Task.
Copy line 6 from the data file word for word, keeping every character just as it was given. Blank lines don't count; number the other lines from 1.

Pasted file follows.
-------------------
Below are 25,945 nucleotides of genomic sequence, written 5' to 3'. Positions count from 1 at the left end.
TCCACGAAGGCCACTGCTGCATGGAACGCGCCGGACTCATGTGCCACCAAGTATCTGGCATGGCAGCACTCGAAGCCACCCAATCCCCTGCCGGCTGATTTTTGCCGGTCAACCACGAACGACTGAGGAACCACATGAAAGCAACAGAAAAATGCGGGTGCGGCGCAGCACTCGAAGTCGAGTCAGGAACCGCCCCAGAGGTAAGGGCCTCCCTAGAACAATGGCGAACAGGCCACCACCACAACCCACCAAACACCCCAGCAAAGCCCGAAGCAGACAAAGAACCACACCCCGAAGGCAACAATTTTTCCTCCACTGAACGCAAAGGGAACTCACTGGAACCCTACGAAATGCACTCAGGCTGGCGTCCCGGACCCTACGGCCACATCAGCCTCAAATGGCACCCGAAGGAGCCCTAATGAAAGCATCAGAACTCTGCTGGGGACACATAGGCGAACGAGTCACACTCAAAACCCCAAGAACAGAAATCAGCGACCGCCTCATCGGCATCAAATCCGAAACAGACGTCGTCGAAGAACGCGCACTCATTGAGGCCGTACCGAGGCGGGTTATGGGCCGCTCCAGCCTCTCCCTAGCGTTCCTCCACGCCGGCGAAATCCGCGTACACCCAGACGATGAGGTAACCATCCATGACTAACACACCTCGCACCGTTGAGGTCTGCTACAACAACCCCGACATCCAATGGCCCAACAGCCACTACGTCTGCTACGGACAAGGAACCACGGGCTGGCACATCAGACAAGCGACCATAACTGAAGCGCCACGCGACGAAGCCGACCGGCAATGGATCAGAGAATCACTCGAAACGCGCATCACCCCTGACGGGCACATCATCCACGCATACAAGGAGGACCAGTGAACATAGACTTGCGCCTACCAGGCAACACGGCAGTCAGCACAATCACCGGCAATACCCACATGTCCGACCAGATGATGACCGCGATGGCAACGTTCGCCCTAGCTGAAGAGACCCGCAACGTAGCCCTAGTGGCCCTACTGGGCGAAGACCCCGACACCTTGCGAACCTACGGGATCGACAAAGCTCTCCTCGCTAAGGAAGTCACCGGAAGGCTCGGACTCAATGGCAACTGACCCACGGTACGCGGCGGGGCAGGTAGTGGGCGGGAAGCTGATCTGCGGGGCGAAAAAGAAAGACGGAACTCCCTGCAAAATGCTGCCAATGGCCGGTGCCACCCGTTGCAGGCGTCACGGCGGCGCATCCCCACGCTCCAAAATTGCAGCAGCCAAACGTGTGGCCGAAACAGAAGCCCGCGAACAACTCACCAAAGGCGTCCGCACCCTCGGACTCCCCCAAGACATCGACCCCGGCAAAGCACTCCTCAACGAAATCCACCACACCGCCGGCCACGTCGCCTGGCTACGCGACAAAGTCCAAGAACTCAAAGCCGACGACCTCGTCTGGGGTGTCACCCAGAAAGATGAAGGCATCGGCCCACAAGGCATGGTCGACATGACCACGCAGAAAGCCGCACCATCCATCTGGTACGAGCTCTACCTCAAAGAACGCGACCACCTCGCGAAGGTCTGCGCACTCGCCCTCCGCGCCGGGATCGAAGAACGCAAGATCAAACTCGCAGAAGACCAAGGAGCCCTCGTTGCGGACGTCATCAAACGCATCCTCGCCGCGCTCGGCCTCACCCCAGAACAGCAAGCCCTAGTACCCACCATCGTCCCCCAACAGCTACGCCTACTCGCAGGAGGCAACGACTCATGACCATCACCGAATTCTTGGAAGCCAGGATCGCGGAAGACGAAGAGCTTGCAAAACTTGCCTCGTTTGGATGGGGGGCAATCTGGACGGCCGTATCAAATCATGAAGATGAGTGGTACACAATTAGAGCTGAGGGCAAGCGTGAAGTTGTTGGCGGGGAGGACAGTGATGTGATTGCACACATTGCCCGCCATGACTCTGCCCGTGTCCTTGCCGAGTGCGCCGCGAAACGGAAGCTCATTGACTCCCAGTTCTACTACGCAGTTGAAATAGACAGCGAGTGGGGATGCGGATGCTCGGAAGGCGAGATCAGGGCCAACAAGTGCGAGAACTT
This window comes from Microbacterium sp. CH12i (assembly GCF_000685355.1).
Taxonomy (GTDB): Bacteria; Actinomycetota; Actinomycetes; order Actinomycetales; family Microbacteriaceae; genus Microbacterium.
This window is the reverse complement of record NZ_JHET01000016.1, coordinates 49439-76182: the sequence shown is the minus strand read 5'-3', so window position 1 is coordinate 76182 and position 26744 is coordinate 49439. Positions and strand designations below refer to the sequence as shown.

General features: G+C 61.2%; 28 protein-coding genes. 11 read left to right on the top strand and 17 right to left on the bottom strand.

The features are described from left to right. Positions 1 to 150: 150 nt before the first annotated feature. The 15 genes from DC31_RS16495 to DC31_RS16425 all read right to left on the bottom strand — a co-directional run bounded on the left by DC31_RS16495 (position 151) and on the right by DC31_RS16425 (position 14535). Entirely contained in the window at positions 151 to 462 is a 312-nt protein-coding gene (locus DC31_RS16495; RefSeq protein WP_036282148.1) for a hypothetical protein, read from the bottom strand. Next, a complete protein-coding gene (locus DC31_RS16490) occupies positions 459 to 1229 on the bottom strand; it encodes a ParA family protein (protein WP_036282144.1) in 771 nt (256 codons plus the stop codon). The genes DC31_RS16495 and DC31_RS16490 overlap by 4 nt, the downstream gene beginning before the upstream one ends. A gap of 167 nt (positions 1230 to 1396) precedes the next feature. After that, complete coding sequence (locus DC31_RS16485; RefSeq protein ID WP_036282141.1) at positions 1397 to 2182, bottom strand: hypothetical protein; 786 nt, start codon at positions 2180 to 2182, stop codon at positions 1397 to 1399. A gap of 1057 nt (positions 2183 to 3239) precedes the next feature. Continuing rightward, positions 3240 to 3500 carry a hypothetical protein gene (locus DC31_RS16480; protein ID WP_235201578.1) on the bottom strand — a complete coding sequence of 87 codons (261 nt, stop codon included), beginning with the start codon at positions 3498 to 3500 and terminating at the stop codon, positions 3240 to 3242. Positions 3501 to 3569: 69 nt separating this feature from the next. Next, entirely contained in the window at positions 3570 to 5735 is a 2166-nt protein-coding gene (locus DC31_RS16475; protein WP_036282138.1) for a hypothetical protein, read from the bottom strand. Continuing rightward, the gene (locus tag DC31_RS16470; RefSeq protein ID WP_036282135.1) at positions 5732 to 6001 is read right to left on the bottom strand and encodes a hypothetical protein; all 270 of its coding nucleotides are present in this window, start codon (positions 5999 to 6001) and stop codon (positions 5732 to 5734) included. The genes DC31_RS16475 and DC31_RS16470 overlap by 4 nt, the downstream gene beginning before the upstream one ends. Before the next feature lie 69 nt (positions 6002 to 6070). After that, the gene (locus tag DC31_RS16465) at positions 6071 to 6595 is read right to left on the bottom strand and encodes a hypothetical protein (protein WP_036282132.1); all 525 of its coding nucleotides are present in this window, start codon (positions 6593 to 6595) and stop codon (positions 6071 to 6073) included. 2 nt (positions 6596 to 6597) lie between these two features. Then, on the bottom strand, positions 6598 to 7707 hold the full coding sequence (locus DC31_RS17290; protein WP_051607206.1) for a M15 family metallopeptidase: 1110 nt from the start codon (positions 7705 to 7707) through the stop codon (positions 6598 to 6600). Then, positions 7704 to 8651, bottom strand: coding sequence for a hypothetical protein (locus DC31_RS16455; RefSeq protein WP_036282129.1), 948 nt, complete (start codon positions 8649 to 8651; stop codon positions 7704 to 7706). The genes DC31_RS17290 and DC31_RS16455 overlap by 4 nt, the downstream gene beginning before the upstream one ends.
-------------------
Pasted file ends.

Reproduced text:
General features: G+C 61.2%; 28 protein-coding genes. 11 read left to right on the top strand and 17 right to left on the bottom strand.